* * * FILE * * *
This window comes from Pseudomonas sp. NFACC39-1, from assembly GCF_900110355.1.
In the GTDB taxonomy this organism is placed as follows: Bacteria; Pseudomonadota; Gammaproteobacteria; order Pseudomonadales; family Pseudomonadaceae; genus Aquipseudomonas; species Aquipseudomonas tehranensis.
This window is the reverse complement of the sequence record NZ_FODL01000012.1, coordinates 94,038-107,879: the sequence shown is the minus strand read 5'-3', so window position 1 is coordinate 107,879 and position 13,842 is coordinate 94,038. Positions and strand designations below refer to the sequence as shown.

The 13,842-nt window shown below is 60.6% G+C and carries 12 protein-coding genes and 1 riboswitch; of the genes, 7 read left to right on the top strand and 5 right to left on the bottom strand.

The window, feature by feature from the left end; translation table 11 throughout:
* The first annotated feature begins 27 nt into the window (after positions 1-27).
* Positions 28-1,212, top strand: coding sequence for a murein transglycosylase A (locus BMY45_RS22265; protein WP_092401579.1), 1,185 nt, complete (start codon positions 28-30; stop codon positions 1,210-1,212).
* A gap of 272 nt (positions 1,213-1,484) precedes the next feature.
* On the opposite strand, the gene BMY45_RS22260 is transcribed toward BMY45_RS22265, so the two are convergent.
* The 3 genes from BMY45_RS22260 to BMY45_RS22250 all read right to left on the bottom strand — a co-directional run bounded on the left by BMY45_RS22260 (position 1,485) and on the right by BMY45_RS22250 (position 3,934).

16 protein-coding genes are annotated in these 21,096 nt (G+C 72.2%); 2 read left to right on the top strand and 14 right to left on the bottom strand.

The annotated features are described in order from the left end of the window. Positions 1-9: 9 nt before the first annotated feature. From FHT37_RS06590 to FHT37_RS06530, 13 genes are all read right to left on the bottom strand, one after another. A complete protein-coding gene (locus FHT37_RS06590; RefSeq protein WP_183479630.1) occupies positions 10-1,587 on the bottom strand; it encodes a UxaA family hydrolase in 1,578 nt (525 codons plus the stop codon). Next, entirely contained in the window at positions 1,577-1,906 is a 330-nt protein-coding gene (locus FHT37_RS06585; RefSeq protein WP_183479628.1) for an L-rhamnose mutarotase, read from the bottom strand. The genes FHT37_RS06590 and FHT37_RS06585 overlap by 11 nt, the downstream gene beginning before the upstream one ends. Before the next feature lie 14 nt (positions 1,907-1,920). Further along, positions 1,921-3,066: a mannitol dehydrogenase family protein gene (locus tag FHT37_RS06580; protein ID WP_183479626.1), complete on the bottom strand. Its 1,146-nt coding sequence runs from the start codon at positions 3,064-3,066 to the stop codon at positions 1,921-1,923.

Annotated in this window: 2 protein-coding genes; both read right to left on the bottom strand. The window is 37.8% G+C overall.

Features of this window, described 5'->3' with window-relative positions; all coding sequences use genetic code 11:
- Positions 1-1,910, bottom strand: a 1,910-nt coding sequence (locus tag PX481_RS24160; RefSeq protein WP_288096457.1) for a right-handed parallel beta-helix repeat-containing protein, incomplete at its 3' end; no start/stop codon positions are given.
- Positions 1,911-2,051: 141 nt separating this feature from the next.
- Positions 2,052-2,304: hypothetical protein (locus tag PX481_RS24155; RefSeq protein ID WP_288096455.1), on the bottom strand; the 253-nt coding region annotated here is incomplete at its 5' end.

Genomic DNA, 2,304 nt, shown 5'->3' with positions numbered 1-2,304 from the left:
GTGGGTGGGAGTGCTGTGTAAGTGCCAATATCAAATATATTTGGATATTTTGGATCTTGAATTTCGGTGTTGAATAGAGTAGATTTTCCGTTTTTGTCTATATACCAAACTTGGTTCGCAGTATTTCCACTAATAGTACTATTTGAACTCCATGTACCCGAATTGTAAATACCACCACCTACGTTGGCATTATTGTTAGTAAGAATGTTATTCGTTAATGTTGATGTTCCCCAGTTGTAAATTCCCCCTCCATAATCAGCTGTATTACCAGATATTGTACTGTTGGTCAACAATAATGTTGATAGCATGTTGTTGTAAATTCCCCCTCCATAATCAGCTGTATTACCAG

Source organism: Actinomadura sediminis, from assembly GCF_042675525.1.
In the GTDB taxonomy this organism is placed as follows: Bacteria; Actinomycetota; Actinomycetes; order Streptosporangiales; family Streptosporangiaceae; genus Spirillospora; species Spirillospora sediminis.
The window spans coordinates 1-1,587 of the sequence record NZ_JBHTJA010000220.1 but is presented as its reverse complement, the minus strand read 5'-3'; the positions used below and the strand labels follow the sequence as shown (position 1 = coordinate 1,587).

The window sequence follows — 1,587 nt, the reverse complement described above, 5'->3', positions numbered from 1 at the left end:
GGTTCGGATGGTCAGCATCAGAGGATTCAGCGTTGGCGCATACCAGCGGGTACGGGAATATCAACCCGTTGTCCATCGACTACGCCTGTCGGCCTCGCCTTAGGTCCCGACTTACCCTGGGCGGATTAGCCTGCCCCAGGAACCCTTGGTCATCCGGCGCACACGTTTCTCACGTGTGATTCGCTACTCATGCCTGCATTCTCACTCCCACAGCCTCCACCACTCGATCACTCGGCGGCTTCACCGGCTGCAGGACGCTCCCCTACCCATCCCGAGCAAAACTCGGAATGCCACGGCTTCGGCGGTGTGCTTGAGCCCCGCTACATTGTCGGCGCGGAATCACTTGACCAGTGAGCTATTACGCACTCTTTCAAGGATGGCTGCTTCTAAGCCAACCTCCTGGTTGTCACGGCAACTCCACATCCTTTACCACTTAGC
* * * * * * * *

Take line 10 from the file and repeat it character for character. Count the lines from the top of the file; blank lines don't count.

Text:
* The 3 genes from BMY45_RS22260 to BMY45_RS22250 all read right to left on the bottom strand — a co-directional run bounded on the left by BMY45_RS22260 (position 1,485) and on the right by BMY45_RS22250 (position 3,934).